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My Project: Computational Simulation of Turbo-ramjet engines

 

A general introduction:

Imagine a plane that can fly eight times the speed of sound…New York to New Delhi in 4 hours!!

It is possible, in the near future of course, with hypersonic propulsion systems like the scramjet. In the conventional aircraft engines like a turbojet or a turbofan, air is compressed and heated in a burner and then made to flow through a turbine to extract just enough work to run the compressor. The hot gases are now expanded through a nozzle to increase the velocity and thus thrust is produced. Simple enough. The problem is that really high speeds, the operating temperatures increase to a level that no man made material can withstand let alone made to rotate at 30,000 rpm. So what’s the way out???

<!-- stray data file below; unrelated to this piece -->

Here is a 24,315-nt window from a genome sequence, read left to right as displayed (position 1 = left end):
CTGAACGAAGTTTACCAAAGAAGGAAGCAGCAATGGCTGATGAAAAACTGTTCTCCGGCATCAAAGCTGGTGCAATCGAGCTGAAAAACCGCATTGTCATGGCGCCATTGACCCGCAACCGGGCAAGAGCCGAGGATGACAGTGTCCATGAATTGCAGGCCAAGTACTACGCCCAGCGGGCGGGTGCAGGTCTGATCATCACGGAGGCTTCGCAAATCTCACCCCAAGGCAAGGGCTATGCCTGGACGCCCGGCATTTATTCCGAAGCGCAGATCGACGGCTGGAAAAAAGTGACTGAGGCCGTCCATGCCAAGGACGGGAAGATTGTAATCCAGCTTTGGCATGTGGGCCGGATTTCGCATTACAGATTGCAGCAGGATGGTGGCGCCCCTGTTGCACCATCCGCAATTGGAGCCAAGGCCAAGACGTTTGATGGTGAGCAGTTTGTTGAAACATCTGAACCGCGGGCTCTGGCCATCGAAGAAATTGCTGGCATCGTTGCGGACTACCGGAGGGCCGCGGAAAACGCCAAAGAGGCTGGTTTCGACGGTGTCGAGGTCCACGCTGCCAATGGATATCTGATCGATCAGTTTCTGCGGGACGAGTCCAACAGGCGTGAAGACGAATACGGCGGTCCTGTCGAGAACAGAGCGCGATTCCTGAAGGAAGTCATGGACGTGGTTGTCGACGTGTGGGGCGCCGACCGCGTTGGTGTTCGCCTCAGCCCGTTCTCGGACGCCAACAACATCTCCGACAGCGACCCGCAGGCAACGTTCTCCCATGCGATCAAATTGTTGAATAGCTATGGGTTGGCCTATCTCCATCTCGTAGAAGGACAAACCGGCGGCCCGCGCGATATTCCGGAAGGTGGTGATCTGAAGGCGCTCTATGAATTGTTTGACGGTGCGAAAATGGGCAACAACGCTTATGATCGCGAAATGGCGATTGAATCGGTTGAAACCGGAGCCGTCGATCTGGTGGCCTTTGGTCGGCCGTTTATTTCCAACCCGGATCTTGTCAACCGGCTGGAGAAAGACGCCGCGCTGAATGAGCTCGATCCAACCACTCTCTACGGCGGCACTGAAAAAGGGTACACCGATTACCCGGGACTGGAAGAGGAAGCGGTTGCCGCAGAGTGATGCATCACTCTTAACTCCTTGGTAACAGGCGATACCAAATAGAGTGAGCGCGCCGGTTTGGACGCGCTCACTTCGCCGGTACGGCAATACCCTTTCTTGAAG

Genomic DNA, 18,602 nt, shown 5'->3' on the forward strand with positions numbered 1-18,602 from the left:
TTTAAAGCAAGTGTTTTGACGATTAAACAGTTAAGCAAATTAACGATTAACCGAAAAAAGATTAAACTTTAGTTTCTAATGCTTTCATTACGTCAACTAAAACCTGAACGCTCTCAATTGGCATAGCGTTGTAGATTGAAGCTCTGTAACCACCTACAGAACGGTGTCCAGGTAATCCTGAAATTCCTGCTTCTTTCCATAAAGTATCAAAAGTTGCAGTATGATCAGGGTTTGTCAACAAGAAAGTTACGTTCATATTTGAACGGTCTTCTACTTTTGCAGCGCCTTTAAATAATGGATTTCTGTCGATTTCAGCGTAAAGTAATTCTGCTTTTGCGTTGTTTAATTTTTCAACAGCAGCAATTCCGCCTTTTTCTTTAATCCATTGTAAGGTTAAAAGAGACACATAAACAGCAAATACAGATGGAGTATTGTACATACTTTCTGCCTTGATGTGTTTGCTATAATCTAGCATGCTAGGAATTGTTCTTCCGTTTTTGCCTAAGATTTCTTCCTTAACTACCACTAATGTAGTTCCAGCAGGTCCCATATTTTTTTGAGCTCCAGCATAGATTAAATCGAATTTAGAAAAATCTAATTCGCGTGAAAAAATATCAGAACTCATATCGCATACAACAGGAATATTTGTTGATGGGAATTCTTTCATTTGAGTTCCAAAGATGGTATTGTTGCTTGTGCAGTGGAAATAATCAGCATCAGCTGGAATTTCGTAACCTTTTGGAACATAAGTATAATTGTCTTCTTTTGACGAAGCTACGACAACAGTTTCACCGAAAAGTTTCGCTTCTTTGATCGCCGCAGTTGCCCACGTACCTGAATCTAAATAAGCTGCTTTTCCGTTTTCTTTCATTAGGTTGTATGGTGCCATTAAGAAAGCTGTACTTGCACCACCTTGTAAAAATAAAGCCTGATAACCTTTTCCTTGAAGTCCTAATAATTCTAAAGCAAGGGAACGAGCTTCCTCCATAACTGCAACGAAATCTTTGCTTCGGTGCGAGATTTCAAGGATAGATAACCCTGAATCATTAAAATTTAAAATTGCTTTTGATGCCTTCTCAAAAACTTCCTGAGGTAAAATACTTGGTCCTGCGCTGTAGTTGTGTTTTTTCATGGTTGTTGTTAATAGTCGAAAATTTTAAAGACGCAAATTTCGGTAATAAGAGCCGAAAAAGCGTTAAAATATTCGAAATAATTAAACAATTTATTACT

One easy way out is to have an engine that has no rotating parts. That is, take the turbine out of the way…and use a ramjet Now, what’s a ramjet?? Well…it is somewhat like a flying pipe. When this ‘pipe’ is flying at velocities above the speed of sound, the air gets rammed into the duct of the ramjet increasing its pressure. Then the air is heated and expanded through a nozzle to create thrust. To heat the air fuel has to be added, so basically you would have to slow the air down otherwise the heat release would be too little too late to produce any thrust. Scramjets on the other hand use fuels like Hydrogen that can burn really fast at high velocities. Perfect so far…wait a sec didn’t we miss something? To get a ramjet or a scramjet running they have to fly at speeds above the speed of sound. Chicken and the egg problem? Not quite…actually rockets boost them to the required velocity. But  unless you are an aspiring astronaut you wouldn’t like to be shot into the air with a rocket. Besides, they are heavy ‘cause they have to carry both fuel and oxidant on board and then finally you want your plane to slow down and land don’t you? How do you do that with a propulsion system that does work below the speed of sound? Want the answer? Read on…Cick Here for the Next page

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